One of the most prominent African Americans in the United States before and during the Civil War, John Mercer Langston was as famous as his political nemesis, Frederick Douglass.1 One of the first African Americans to hold elective office in the United States (he became Brownhelm, Ohio, township clerk in 1855), Langston topped off his long political career by becoming the first black man to represent Virginia in the U.S. House of Representatives.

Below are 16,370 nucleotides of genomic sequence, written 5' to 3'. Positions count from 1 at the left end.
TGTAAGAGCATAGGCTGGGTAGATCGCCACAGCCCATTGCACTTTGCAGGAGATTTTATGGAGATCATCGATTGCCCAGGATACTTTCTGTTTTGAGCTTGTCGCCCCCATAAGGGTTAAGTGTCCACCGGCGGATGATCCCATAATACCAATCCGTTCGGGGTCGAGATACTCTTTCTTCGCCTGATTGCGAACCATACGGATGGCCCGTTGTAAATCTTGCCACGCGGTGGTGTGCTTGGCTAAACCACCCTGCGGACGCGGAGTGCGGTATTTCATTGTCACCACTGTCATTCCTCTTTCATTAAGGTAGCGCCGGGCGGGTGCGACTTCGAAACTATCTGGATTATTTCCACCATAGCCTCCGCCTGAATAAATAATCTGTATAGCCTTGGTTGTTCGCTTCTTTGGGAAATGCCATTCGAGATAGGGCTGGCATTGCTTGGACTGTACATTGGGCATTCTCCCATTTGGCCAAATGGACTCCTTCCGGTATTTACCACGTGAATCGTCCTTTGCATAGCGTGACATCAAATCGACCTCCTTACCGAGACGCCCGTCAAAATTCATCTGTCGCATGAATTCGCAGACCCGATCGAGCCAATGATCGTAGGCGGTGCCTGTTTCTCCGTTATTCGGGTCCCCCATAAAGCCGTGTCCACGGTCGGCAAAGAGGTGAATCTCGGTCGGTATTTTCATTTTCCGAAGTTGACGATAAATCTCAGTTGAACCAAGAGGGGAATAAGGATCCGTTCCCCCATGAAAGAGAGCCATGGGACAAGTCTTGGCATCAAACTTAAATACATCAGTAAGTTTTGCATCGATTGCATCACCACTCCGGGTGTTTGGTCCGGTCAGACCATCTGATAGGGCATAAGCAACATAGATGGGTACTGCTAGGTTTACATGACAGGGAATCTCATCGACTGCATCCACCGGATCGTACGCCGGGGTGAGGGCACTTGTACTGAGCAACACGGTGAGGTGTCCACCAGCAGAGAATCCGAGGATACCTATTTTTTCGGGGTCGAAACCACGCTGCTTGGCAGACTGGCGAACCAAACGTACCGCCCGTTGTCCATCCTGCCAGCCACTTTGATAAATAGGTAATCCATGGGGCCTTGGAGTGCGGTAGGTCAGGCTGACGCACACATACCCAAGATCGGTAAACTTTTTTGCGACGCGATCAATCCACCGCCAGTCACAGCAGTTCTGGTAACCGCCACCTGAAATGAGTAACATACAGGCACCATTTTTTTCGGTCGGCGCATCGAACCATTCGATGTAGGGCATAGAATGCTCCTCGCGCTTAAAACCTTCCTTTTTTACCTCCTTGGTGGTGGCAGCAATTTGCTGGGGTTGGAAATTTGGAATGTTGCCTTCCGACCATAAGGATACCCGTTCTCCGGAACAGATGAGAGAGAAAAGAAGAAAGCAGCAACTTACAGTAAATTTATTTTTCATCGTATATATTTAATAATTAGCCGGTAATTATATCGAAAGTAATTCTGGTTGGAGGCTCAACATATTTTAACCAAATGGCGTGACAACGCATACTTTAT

John Mercer Langston was born free in Louisa, Virginia, on December 14, 1829.2 His father, Ralph Quarles, was a plantation owner and had been a captain in the Revolutionary War. Langston's mother, Lucy, was a free Native American–black woman who had been Ralph Quarles's slave. Quarles emancipated Lucy and their daughter, Maria, in 1806. Lucy Langston left Quarles shortly after she was freed and had three children outside their relationship: William, Harriet, and Mary Langston. The couple later reunited, though state law forbade them to marry, and had three more children: Gideon, Charles Henry, and John Mercer. When John Langston's parents died in 1834, his father's estate was divided among his three sons and held in trust. Four–year–old John Langston moved in with a family friend, William Gooch, and his family in Chillicothe, Ohio. When Langston was 10 years old, Gooch made plans to move to Missouri, then a slave state. John's half brother, William, sued to relinquish Gooch's custody over his brother, fearing the move would jeopardize John's freedom and his substantial inheritance. The court prevented Gooch from taking the child to Missouri, and Langston became the ward of Richard Long, an abolitionist who had purchased William Gooch's Ohio farm.3 In 1840, John Langston's brother Gideon brought John to live with him in Cincinnati. One of the city's leading black figures, Gideon ensured that his brother received a good education. In Cincinnati, John Langston heard some of the strongest antislavery rhetoric in the pre–Civil War North, and experienced the violent race riots of 1841 and the restrictive "Black Laws" imposed as a consequence.4 In 1843, William Langston took custody of John and returned with him to Chillicothe. John's older brothers and their colleagues, who were among the first black graduates of Oberlin College in Ohio, inspired him to attend their alma mater. Langston received a B.A. in 1849 and an M.A. in theology in 1852. Langston wanted to become a lawyer, a profession only three black men in the nation had officially achieved nationwide in the early 1850s. After two law schools denied him admission, he studied under local abolitionists in Elyria, Ohio. In September 1854, a committee on the district court confirmed his knowledge of the law, deeming him "nearer white than black," and admitted him to the Ohio bar. He commenced his practice in Brownhelm, Ohio.5 In 1854, he married Caroline Wall, also a former student at Oberlin, who was active in the abolitionist movement and the Liberty Party.6 The couple raised five children: Arthur, Ralph, Chinque, Nettie, and Frank.7